Armatix in chapter-11 style restructuring

05/22/15 3:24 PM | by

Armatix iP1

The Armatix iP1 is a .22-caliber “smart” gun that sells for $1,800. (Photo: Armatix)

Armatix, the manufacturer of the scarcely found “smart” pistol, has entered chapter-11 style restructuring proceedings in Germany, according to a report by Fortune.

“This is a corporate restructuring, not an insolvency proceeding,” a spokesperson said in an emailed statement to the magazine. “Armatix will continue operations and does not anticipate any changes to its majority shareholders.”

The news comes after Armatix bowed out of presenting at a smart gun technology fair to law enforcement. Apparently, the reps presenting were refused travel expenses by the company, the magazine reported.

The Armatix smart gun uses radio-frequency identification, or RFID, to control who uses the gun. The RFID chip built in to the design disables the gun unless a personalized  secondary device — like a wristwatch or ring — is within range and activates the gun.

Earlier this month the pistol-maker and its longtime president, Ernst Mauch, abruptly parted ways. The relationship reportedly ended under contentious circumstances, but neither Mauch nor Armatix have commented publicly on the matter.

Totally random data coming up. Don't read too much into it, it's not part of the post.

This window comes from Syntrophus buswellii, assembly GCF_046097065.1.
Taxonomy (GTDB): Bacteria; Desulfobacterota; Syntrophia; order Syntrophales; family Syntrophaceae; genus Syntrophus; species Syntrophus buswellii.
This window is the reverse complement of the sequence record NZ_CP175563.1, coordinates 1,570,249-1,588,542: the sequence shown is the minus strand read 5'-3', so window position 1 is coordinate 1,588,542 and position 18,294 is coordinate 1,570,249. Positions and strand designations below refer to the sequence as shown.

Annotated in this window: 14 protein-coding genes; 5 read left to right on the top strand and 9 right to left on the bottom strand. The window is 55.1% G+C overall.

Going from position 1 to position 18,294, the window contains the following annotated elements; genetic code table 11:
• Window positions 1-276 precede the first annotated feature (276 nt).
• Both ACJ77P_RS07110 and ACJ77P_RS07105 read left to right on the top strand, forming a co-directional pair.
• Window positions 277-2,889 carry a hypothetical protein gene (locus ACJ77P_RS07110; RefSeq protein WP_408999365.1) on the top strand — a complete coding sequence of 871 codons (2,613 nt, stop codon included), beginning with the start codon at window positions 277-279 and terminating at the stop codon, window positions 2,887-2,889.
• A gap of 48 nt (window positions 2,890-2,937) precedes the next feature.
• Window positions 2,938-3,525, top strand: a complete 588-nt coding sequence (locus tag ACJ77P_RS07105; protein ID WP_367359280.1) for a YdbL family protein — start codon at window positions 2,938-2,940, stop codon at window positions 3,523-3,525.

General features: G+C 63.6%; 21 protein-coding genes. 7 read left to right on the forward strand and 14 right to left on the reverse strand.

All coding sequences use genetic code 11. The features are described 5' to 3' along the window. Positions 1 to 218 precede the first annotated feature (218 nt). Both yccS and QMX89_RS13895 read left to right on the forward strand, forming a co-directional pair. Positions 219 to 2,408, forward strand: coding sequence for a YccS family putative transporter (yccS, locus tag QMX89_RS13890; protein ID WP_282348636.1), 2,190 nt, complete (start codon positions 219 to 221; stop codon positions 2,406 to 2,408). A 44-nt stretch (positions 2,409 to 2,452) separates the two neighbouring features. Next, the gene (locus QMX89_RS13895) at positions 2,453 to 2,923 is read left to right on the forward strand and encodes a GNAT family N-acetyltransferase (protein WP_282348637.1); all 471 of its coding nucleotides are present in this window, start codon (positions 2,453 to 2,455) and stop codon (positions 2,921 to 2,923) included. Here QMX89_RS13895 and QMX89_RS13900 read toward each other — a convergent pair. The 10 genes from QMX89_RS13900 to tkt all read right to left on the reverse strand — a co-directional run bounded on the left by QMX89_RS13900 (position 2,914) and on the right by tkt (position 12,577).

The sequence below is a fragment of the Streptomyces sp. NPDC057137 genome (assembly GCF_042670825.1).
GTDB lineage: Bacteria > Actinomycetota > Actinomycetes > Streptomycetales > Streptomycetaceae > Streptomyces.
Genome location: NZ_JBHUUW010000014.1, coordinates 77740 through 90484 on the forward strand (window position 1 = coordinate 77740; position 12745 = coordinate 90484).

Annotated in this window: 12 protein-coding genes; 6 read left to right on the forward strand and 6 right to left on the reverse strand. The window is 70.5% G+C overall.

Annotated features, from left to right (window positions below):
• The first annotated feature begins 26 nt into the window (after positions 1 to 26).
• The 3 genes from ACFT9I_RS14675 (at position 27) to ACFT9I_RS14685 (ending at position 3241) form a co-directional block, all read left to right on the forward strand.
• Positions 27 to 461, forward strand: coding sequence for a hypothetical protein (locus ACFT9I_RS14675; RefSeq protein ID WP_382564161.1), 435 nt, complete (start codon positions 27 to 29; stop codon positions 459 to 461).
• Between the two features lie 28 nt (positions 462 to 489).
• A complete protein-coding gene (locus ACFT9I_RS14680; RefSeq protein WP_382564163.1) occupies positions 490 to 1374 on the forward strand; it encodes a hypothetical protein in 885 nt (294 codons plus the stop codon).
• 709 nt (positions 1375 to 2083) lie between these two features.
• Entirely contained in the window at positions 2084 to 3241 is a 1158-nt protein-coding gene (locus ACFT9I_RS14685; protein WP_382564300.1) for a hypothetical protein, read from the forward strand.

Armatix tried to enter the U.S. market in 2013 by introducing the iP1 pistol, but received a cold welcome by gun sellers and consumers — partly because a distrust of the technology and partisan political agendas.

Two retailers — one in California and one in Maryland — almost agreed to sell Armatix iP1 pistols last year but quickly backed out due to a backlash by gun owners and a controversial law in New Jersey. In 2002, lawmakers in the Garden State passed what’s known as the “smart gun law,” which would require all guns sold in New Jersey to be equipped with smart gun technology once smart gun technology had been perfected.

However, the New Jersey lawmaker who introduced the law, state Senate Majority Leader Loretta Weinberg, said she would consider rescinding the mandate if gun rights groups made efforts not to prevent development of the technology.

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